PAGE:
Ger30, UK100 and SP500 are CFD’s, written over the Dax30, Footsie100 and S&P500 Index futures:
In the pre-opening, the European indices tested in low. The weakness of the dollar that hit Asian markets, prompted by President Trump’s remarks, should condition European stock markets. The sectors with the highest propensity to export such as the automobile, the industrial sector and the luxury goods sector should be the most vulnerable. The presentation of results will take on a larger dimension in the coming days (84 of the DJStoxx600 members will report their quarterly accounts). According to the latest estimates, company profits will have grown 8.20% in the second quarter of this year, compared to the same period of 2017. However, excluding the oil sector, the increase in profits will have been more contained (+ 3.10%). The increase in revenues is estimated to have been 5.20%. Once again, this variation is inflated by the accounts of the oil companies. If we exclude these companies, revenues will have risen by a mere 0.50%. So relevant or more than the results themselves, will be the considerations that CEOs of companies will make of the current tension between the US and its trading partners. The exposure to world trade in European companies is far superior to its American counterparts: more than half of its revenues are generated outside Europe compared to the 30% of revenues that US companies originate outside the United States.
The American markets ended the session with contained variations. Last Friday was essentially marked by two themes: President Trump’s remarks to the CNBC financial television channel and the presentation of results. In an interview given on Thursday but only issued in full on Friday, President Trump threatened to charge customs duties to some extra 500,000 M.USD of goods imported from China. In other words, all Chinese imports may be subject to increased customs duties. In fact, in 2017, Chinese exports to the United States totaled 505,000 M.USD, while US exports to the Asian country were 130,000 M.USD. Despite the multiple threats, so far only 34 000 M.USD of goods have been taxed by both parties. But the warnings of Donald Trump were not merely about commercial politics, extending to the exchange market. In the same interview, the American President accused Europe and China as well as other countries of manipulating their currencies, weakening them artificially against the dollar, in order to favor their exports. According to the President, in the case of Europe, this alleged manipulation would have a negative impact of 150 000 M.USD on the American economy. The reaction of American markets to Donald Trump’s threatening tweets has swung from deep fears to perception that fit into a bargaining strategy. On Friday, investors opted for the second version, which translated into modest reactions to this issue. This interpretation is justified to the extent that in recent days, trade negotiations with Mexico have advanced and yesterday the President of the European Commission Juncker agreed to reduce tariffs on imports of automobiles and their components (to remember that American exports of automobiles pay 10% of tariffs in Europe but European exports to the US pay only 2.50%). It can not be excluded that this more lenient interpretation of the market was not favored by the positive sentiment generated by good business results. Although the industrial sector is one of the worst performers of this year, of the 18 components that make up this sector and have already reported their accounts, all of them have surpassed analysts’ estimates. Today, it starts one of the most intense weeks of the earnings season. After closing, Google will report its quarterly accounts. Analysts anticipate EPS of 9.80 USD and revenues of 31600 M.USD. In the last 4 quarters, Google’s shares reacted negatively to results by 3 times on the day immediately following its publication, having been valued only once.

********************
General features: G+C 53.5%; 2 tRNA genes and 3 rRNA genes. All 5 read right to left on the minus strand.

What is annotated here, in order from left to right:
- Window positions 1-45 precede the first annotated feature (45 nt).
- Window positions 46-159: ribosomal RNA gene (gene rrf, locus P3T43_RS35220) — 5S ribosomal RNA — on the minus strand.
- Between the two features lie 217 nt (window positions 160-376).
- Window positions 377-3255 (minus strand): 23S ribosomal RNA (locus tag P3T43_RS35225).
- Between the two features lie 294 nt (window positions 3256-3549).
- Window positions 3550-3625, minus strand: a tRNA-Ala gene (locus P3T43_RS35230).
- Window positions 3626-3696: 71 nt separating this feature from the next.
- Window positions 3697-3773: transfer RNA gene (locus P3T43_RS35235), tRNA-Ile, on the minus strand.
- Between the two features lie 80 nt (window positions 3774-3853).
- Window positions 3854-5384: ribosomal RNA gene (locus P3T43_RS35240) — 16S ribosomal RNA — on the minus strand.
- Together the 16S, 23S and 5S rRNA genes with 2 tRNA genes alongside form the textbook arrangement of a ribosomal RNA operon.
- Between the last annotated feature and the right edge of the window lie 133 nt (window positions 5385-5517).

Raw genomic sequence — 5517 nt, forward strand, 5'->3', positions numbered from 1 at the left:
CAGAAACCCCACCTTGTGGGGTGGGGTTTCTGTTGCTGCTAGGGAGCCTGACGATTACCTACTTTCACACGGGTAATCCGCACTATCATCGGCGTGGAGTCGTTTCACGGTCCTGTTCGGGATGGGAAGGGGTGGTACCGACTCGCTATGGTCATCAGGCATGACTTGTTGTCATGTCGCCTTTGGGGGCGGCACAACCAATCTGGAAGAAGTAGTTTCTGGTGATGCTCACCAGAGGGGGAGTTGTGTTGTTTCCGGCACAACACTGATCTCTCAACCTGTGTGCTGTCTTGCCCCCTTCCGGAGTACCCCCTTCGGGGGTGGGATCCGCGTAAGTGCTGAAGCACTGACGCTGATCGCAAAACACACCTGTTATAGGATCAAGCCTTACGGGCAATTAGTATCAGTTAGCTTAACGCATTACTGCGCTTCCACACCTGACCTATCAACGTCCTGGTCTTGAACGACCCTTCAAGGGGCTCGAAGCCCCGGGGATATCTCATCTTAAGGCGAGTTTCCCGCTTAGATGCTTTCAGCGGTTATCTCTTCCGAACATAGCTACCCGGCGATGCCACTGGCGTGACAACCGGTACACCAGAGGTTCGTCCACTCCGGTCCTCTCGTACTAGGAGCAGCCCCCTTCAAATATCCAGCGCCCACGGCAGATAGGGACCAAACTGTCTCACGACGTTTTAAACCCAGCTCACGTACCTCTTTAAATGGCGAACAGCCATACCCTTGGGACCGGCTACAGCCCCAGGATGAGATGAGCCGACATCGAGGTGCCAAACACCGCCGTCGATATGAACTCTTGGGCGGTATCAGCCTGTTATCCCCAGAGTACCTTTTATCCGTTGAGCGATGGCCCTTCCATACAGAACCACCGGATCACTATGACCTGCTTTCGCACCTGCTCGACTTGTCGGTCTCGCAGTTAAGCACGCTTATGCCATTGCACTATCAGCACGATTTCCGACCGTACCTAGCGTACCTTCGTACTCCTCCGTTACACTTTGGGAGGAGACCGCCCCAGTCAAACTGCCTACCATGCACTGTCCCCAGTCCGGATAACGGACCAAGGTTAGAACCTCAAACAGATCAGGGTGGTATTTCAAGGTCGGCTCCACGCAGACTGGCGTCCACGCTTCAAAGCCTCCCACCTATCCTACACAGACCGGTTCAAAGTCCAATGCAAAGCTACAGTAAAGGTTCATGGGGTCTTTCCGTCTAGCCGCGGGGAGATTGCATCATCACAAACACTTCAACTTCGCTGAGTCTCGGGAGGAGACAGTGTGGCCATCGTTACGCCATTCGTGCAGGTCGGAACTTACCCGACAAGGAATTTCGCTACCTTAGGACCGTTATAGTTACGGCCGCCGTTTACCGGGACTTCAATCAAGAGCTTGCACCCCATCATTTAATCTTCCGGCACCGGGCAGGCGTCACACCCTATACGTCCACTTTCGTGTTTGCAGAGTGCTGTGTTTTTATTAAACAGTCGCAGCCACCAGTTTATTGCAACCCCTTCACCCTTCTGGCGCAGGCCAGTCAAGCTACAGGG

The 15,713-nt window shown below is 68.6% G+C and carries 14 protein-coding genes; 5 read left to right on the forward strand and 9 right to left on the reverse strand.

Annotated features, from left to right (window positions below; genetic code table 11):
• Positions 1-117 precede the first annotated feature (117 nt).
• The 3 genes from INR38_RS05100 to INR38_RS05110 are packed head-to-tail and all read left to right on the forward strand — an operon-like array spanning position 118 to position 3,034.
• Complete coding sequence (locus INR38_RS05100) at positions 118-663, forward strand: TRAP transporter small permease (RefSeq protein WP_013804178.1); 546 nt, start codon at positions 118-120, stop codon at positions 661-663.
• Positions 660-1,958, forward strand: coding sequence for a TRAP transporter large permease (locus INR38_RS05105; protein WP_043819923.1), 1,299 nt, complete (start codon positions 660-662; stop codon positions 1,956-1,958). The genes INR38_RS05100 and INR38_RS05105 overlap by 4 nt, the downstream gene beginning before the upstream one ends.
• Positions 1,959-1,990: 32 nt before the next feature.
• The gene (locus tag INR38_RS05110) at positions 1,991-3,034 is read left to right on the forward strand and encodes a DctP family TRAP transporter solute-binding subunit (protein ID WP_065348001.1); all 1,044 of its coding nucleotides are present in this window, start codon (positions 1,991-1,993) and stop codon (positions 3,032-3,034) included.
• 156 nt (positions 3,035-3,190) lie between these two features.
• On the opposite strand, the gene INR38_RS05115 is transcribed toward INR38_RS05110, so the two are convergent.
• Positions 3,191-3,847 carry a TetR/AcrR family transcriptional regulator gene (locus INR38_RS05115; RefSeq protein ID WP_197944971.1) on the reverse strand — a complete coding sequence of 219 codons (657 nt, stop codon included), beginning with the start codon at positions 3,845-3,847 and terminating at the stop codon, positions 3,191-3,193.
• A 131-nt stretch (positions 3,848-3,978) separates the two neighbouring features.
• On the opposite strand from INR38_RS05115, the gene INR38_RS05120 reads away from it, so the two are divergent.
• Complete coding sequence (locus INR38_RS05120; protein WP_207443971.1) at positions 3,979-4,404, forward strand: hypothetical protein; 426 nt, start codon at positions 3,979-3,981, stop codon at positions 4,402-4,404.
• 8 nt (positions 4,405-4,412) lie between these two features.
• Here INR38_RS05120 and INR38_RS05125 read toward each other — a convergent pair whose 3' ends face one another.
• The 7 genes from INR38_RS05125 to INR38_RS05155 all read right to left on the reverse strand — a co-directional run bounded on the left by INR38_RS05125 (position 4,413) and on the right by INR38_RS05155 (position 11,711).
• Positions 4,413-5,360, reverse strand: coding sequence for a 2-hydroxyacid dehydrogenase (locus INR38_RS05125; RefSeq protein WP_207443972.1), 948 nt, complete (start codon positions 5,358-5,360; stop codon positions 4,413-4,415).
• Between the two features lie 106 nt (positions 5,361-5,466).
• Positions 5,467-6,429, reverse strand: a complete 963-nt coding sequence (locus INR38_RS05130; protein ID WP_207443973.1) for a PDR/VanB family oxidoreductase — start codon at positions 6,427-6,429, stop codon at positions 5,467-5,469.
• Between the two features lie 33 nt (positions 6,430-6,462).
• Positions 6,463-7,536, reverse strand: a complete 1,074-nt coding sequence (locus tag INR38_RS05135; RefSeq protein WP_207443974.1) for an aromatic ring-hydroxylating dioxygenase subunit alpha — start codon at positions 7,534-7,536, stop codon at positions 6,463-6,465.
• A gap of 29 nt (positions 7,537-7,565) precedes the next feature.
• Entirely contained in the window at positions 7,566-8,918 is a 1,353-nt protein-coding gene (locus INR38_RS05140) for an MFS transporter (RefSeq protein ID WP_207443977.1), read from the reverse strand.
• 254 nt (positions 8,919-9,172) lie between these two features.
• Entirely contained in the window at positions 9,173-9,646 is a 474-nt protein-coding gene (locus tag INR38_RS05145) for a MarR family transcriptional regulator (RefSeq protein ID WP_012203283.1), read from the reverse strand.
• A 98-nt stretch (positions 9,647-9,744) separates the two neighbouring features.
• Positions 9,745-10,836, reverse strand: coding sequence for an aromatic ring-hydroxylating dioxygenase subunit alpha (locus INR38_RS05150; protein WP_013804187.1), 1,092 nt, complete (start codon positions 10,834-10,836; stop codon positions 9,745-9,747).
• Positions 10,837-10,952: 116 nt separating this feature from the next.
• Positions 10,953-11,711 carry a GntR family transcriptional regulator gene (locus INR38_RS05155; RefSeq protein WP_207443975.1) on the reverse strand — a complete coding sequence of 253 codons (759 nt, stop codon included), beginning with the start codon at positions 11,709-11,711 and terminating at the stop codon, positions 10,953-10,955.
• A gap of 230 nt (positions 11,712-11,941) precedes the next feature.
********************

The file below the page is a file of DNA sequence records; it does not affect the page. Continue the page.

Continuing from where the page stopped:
With the exception of Chinese markets, Asian stock markets lost arround 1%. The devaluation of the Dollar was the main weakness of these markets. The correction of the dollar was due to President Trump’s accusations against China, the European Union and other countries of artificially weakening their currencies in order to achieve a competitive advantage of their products. The impact of the devaluation of the Dollar was particularly visible in exchanges such as Tokyo where the export sector plays a significant role.